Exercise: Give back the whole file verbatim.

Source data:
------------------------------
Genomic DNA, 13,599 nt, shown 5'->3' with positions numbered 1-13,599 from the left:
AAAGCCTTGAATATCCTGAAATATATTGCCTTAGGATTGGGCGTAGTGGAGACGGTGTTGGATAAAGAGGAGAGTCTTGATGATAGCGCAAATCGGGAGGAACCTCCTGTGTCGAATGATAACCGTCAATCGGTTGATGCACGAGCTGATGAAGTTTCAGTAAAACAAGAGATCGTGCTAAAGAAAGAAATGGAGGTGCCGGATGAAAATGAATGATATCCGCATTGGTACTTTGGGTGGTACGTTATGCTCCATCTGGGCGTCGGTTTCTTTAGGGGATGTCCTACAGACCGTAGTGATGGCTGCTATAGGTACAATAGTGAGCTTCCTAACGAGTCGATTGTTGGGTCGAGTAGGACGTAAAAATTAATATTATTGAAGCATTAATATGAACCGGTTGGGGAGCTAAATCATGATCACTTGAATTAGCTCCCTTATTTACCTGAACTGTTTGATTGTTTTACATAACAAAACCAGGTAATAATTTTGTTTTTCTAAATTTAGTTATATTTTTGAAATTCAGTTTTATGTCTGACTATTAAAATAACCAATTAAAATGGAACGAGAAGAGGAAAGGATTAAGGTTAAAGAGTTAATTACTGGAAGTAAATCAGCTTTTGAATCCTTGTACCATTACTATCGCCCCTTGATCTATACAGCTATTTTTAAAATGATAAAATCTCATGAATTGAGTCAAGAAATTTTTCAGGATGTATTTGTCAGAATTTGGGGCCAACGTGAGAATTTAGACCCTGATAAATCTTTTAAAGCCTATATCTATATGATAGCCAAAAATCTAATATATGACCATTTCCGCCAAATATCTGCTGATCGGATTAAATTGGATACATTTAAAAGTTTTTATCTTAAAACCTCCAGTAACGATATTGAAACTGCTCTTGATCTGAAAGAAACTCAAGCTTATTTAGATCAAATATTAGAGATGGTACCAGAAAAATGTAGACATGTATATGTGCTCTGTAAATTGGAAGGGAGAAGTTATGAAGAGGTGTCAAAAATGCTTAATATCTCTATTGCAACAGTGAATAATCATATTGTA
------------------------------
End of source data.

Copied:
Genomic DNA, 13,599 nt, shown 5'->3' with positions numbered 1-13,599 from the left:
AAAGCCTTGAATATCCTGAAATATATTGCCTTAGGATTGGGCGTAGTGGAGACGGTGTTGGATAAAGAGGAGAGTCTTGATGATAGCGCAAATCGGGAGGAACCTCCTGTGTCGAATGATAACCGTCAATCGGTTGATGCACGAGCTGATGAAGTTTCAGTAAAACAAGAGATCGTGCTAAAGAAAGAAATGGAGGTGCCGGATGAAAATGAATGATATCCGCATTGGTACTTTGGGTGGTACGTTATGCTCCATCTGGGCGTCGGTTTCTTTAGGGGATGTCCTACAGACCGTAGTGATGGCTGCTATAGGTACAATAGTGAGCTTCCTAACGAGTCGATTGTTGGGTCGAGTAGGACGTAAAAATTAATATTATTGAAGCATTAATATGAACCGGTTGGGGAGCTAAATCATGATCACTTGAATTAGCTCCCTTATTTACCTGAACTGTTTGATTGTTTTACATAACAAAACCAGGTAATAATTTTGTTTTTCTAAATTTAGTTATATTTTTGAAATTCAGTTTTATGTCTGACTATTAAAATAACCAATTAAAATGGAACGAGAAGAGGAAAGGATTAAGGTTAAAGAGTTAATTACTGGAAGTAAATCAGCTTTTGAATCCTTGTACCATTACTATCGCCCCTTGATCTATACAGCTATTTTTAAAATGATAAAATCTCATGAATTGAGTCAAGAAATTTTTCAGGATGTATTTGTCAGAATTTGGGGCCAACGTGAGAATTTAGACCCTGATAAATCTTTTAAAGCCTATATCTATATGATAGCCAAAAATCTAATATATGACCATTTCCGCCAAATATCTGCTGATCGGATTAAATTGGATACATTTAAAAGTTTTTATCTTAAAACCTCCAGTAACGATATTGAAACTGCTCTTGATCTGAAAGAAACTCAAGCTTATTTAGATCAAATATTAGAGATGGTACCAGAAAAATGTAGACATGTATATGTGCTCTGTAAATTGGAAGGGAGAAGTTATGAAGAGGTGTCAAAAATGCTTAATATCTCTATTGCAACAGTGAATAATCATATTGTA